Parkers overall rating: 4 out of 5 4.0
  • Bristling with the latest gadgets
  • Loads of storage space
  • You won’t feel short-changed

The Caravelle is largely a comfortable vehicle to drive – there’s a good range of adjustment in the steering and seating positions, and you sit very high so get a great view of the road ahead.

However, it is something of a ‘bus-like’ driving position, meaning that the steering wheel and instruments are generally more horizontal and lower than in a conventional car. We didn’t find it difficult to get used to this, but the Vauxhall Vivaro Life and its close cousins feel more ‘normal’ in this respect.

Copper 2020 Volkswagen Caravelle dashboard

Quality of materials is up to the usual high Volkswagen standard. Instrumentation is also very clear, with easy-to-read analogue dials on T6 models and now VW’s 10.25-inch Digital Cockpit display fitted as standard on the 6.1 Executive.

Buttons on the steering wheel and the dashboard are clearly labelled and easy to understand.

Copper 2020 Volkswagen Caravelle Active Info Display

The updated dashboard for the 6.1 facelift is also much sleeker and stylish to look at, making the Caravelle feel more like a car and less like a van. However, it also shared with the Transporter van, while Mercedes gives the V-Class car something altogether more upmarket than its Vito commercial vehicle twin.

In other words, you are unlikely to feel short-changed compared with buyers of regular VW cars, aside from a complete absence of squidgy soft-touch plastics.

Given the amount of useful storage dotted through the cabin, and particularly in the immediate vicinity of the driver, you might even come to feel rather smug about your big ‘van’…

Latest VW multimedia kit for 6.1

The Caravelle can be equipped with all VW’s contemporary infotainment kit, too – meaning that alongside the easy-to-use touchscreen sat-nav options, available with traffic alerts and dynamic routing to avoid the worst jams, it also offers a significant amount of smartphone integration.

VW has its own suite of apps that go with this, designed to offer additional entertainment and improve your driving.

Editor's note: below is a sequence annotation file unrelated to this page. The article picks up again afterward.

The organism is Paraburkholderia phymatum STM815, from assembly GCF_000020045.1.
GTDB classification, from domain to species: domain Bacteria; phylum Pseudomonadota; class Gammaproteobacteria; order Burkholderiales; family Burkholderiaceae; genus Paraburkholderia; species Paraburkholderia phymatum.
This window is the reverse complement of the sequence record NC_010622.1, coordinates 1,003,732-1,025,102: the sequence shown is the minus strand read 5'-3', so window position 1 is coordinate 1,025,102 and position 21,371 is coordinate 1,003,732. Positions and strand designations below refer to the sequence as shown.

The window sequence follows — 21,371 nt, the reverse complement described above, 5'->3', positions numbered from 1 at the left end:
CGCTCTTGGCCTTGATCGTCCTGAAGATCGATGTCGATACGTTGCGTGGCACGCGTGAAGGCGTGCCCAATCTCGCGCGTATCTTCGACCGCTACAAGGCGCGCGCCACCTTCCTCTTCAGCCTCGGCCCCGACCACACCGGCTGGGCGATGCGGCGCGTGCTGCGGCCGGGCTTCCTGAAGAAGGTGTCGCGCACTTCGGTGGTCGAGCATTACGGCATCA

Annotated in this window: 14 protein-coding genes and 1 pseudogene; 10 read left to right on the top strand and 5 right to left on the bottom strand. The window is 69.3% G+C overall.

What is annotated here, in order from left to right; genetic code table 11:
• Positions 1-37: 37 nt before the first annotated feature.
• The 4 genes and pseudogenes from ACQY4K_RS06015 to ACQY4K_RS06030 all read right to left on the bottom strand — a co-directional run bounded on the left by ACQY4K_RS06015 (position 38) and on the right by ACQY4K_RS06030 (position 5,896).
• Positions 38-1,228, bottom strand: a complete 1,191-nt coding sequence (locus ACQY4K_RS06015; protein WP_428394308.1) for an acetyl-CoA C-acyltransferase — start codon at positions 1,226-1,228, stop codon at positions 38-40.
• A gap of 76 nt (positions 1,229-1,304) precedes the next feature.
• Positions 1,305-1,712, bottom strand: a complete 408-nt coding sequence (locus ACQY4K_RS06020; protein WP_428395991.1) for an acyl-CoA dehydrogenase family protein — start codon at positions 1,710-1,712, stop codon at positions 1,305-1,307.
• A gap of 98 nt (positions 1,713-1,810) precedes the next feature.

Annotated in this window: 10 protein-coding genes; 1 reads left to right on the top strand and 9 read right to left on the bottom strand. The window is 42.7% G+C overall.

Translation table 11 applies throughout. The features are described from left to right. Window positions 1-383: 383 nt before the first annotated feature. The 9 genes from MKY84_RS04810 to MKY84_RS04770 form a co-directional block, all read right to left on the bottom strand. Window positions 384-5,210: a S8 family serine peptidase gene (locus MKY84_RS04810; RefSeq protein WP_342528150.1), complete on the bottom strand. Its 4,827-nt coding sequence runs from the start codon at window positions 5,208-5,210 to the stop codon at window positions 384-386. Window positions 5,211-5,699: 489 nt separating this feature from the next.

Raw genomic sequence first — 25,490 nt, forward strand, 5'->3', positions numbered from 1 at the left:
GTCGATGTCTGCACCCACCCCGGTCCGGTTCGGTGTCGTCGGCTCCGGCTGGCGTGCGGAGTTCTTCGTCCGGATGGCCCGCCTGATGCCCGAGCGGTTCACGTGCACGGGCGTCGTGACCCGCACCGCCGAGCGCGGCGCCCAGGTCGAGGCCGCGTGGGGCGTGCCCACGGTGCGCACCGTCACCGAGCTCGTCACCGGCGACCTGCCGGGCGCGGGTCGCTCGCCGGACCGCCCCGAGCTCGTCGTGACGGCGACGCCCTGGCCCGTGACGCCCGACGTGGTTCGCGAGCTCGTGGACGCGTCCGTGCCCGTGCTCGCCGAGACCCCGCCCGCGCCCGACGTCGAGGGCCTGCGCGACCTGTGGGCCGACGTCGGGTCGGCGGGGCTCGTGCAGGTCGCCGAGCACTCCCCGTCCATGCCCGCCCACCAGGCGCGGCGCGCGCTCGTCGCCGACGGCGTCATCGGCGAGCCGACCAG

For the 6.1 version, this goes further still, with VW’s newest MIB3 infotainment getting a ‘Hey Volkswagen’ voice control system, a proximity sensor for some modest hands-free ‘gesture control’ functionality, and a built-in SIM card for connectivity.

Copper 2020 Volkswagen Caravelle multimedia screen with Apple CarPlay

When used with the Volkswagen We Connect smartphone app, this means you can check the Caravelle’s health and fluids remotely, as well as locate it – although given its size it probably won’t be difficult to spot in a car park.

Upgrade to We Connect Plus, and you also get a remote lock and unlock feature via your phone, as well as additional anti-theft features.

The 6.1 infotainment also features Apple CarPlay and Android Auto. Its use of newer USB Type C sockets dotted around the interior may be a pain for older smartphone users, though adaptors are readily available.

Impressive passenger comfort

  • Comfortable seats for up to eight
  • Rear cabin feels very spacious
  • Adaptive suspension worth the extra cost

While it is most certainly quieter than the equivalent van, the original T6 Caravelles are not on a par with the hushed experience you get inside many modern cars. Engines are loud when accelerating, and there’s more wind and road noise than you get in some more conventional people carriers.

But the seats are comfortable front and rear, the floor is flat throughout so no-one has to put up with straddling a transmission tunnel, and there’s good visibility for every passenger.

Copper 2020 Volkswagen Caravelle middle row seats

Owing to the need to combat bodyroll in corners, the suspension on original T6 models is on the stiff side, too, and these Caravelles tend to batter their way over lumpy surfaces rather than smooth them out. It’s far from unbearable, however, and the trade-off is well worth the stability the firm suspension brings at speed.

Our experiences with the improved 6.1 suggest VW has managed to make the facelifted Caravelle quieter and a little more compliant. The cabin can be made even more hushed with laminated driver and front passenger windows, essentially double-glazing them.

Adaptive suspension can be difficult to justify if you have no experience of it; insist on being able to test drive models with and without it rather than simply deciding not to bother. We rate it highly, although having 15 positions between the softest and firmest settings is overkill when three would do. Not only is bodyroll kept in check, but road imperfections are dealt with impressively, with only low-speed obstacles such as sharp speed bumps feeling on the harsh side.  

For details of the seating positions inside the rear of the Caravelle see the Practicality section of this review. It’s spacious and airy back there, even without a panoramic glass roof option that rivals are able to provide.

All of the rear side windows have retractable roller blinds to shade passengers, while the Executive features darkened privacy privacy glass, although the tint isn’t as extreme as you’ll find in its Vauxhall rival. 

Comfort is further enhanced by ceiling-mounted air-vents in the rear for the heating and air conditioning system. No matter where you’re sat, it’s highly likely you will feel short-changed.

Copper 2020 Volkswagen Caravelle third row bench seats